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Podcasts for Your Quarantine Education

by Maya Cherins


During the coronavirus pandemic, I chose to drive 14 hours from my home in New Jersey to my college apartment in Madison, Wisconsin. While driving, I found myself in need of learning or storytelling, otherwise my usual car playlist would repeat 20 times and put me to sleep. I resorted to podcasts. Each podcast I listened to educated me on different subjects and helped me learn a little more about the world around me. My quarantine education has expanded, and for that, I have to thank podcasts. 


Intersectionality Matters! By Kimberle Crenshaw 

Kimberle Crenshaw first coined the term “intersectionality” in 1989 after publishing Demarginalizing the Intersection of Race and Sex, an article dedicated to understanding the systemic oppression of women of color. Crenshaw defines intersectionality as “a lens through which you can see where power comes and collides, where it interlocks and intersects. It’s not simply that there’s a race problem here, a gender problem here, and a class or LBGTQ problem there.” Intersectionality is now used through academic and professional channels, as well as explained in daily conversations about racial, social, and reproductive justice. 

In November of 2018, Crenshaw launched a podcast titled Intersectionality Matters in order to promote discussion and learning on intersectional issues affecting marginalized communities in different spheres of life. Intersectionality Matters covers all the bases, by talking about concepts such as the #MeToo movement, the intersections of Covid-19 and white supremacy, and apology politics. Crenshaw brings different guests to the podcasts and educates her listeners in an informative, fascinating, and compelling manner.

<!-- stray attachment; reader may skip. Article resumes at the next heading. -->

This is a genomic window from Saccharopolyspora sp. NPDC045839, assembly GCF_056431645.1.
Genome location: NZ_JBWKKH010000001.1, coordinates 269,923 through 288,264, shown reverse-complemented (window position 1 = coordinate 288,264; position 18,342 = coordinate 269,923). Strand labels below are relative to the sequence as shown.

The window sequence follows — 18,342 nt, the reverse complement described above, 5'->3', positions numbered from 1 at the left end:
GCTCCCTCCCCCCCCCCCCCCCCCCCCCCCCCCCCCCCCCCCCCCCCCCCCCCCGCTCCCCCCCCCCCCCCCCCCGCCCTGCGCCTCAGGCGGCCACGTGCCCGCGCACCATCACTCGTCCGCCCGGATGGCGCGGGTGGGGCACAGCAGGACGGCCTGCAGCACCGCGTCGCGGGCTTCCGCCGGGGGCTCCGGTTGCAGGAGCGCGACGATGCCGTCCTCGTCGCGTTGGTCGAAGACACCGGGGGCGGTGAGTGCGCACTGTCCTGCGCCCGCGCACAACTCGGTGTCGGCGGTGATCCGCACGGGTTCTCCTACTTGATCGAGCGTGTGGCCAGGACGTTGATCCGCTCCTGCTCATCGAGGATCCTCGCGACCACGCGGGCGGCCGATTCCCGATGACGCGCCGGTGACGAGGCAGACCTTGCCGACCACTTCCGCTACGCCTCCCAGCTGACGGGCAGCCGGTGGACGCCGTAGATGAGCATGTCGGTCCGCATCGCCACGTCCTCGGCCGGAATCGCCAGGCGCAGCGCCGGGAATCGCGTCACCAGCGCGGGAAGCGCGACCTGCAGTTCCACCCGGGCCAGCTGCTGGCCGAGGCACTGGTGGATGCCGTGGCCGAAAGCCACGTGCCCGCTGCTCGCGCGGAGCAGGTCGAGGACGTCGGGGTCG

Favorite Episode - Under the Blacklight: Virus, Voting & Vigilantism in Georgia 


The Narrative

The Narrative is a fairly new podcast led by two students at Washington University in St. Louis, Asia Porter and Samantha Weaver. Porter and Weaver sit down with their peers and unpack the intersections of race in their daily lives. They talk about subjects from white privilege to environmental racism, approaching each concept with an intersectional lens that excellently dives into subjects that affect BIPOC and students every. Damn. Day. Their Instagram account (@thenarrativepodcast_) introduces the new podcast episodes, as well as the guests, and resources to digest before listening. Porter and Weaver use the podcast approach to amplify and engage youth organizers, a powerful tactic for fighting racial, reproductive, and social justice. 

Favorite episode - Greek Life 


The Daily

The Daily, a New York Times led podcast entertained five times a week for 20 minutes is hosted by Michael Barbaro, an American journalist. The New York Times defines the Daily as “how the news should sound.” Barbaro covers topics from the Black Lives Matter movement and the removal of confederate statues to the Supreme Court’s rulings on abortion. The Daily is a perfect way to get your news updates in the car or on-the-go, especially if you only have 20 minutes. Barbaro’s voice is soothing, and he covers such a wide range of topics that if you have the time, you’re able to breeze through three episodes in under an hour. 

Favorite episode - The Case for Defunding the Police


1619

In August of 1619, 20 enslaved African-Americans arrived in what we now know as Virginia. For 250 years, African Americans remained enslaved under white men across the country. “No aspect of the country that would be formed here has been untouched by the 250 years of slavery that followed.” The United States of America was built and founded on the ownership of and violence towards slaves. 400 years later in August of 2019, Nikole Hannah-Jones started the podcast 1619 to tell the story of the long-lasting slavery and oppression of African-American men and women. 

Powered by the New York Times, 1619 covers topics from the American economy built by slaves, to systemic inequities in our American healthcare systems. Nikole Hannah-Jones strongly describes the racial injustices in our country founded on the enslavement of African American folx, and empowers you to learn more about the racist systems in our society. 

Favorite episode - The Birth of American Music


As our quarantine continues and our desire for learning flourishes, I recommend to dive deep into each of these, as well as search for other podcasts that make you think critically. 


Resources

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